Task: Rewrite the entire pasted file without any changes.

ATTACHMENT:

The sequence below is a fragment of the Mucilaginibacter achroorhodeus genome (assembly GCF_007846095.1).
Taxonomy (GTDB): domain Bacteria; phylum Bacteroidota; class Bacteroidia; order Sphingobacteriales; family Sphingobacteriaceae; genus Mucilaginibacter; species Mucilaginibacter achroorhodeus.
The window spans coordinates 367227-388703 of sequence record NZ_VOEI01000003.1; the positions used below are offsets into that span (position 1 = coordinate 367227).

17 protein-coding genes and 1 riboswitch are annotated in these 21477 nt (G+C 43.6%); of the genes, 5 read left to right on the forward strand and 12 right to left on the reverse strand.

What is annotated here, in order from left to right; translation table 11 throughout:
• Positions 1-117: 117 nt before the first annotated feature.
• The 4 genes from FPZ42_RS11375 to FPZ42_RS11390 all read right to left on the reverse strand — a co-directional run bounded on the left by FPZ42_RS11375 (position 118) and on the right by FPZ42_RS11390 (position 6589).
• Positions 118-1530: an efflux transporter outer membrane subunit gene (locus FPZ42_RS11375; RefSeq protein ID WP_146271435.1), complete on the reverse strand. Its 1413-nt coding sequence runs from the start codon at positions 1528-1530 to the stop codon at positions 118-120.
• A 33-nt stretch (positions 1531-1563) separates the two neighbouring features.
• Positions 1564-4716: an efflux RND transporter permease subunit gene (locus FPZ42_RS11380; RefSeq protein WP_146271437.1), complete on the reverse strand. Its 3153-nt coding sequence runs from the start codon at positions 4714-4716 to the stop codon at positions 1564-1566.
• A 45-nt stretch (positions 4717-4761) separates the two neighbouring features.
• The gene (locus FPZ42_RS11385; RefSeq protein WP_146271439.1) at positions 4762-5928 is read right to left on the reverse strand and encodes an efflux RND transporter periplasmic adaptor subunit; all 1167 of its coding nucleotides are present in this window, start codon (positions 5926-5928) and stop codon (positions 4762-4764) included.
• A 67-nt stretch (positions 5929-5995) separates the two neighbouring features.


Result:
The sequence below is a fragment of the Mucilaginibacter achroorhodeus genome (assembly GCF_007846095.1).
Taxonomy (GTDB): domain Bacteria; phylum Bacteroidota; class Bacteroidia; order Sphingobacteriales; family Sphingobacteriaceae; genus Mucilaginibacter; species Mucilaginibacter achroorhodeus.
The window spans coordinates 367227-388703 of sequence record NZ_VOEI01000003.1; the positions used below are offsets into that span (position 1 = coordinate 367227).

17 protein-coding genes and 1 riboswitch are annotated in these 21477 nt (G+C 43.6%); of the genes, 5 read left to right on the forward strand and 12 right to left on the reverse strand.

What is annotated here, in order from left to right; translation table 11 throughout:
• Positions 1-117: 117 nt before the first annotated feature.
• The 4 genes from FPZ42_RS11375 to FPZ42_RS11390 all read right to left on the reverse strand — a co-directional run bounded on the left by FPZ42_RS11375 (position 118) and on the right by FPZ42_RS11390 (position 6589).
• Positions 118-1530: an efflux transporter outer membrane subunit gene (locus FPZ42_RS11375; RefSeq protein ID WP_146271435.1), complete on the reverse strand. Its 1413-nt coding sequence runs from the start codon at positions 1528-1530 to the stop codon at positions 118-120.
• A 33-nt stretch (positions 1531-1563) separates the two neighbouring features.
• Positions 1564-4716: an efflux RND transporter permease subunit gene (locus FPZ42_RS11380; RefSeq protein WP_146271437.1), complete on the reverse strand. Its 3153-nt coding sequence runs from the start codon at positions 4714-4716 to the stop codon at positions 1564-1566.
• A 45-nt stretch (positions 4717-4761) separates the two neighbouring features.
• The gene (locus FPZ42_RS11385; RefSeq protein WP_146271439.1) at positions 4762-5928 is read right to left on the reverse strand and encodes an efflux RND transporter periplasmic adaptor subunit; all 1167 of its coding nucleotides are present in this window, start codon (positions 5926-5928) and stop codon (positions 4762-4764) included.
• A 67-nt stretch (positions 5929-5995) separates the two neighbouring features.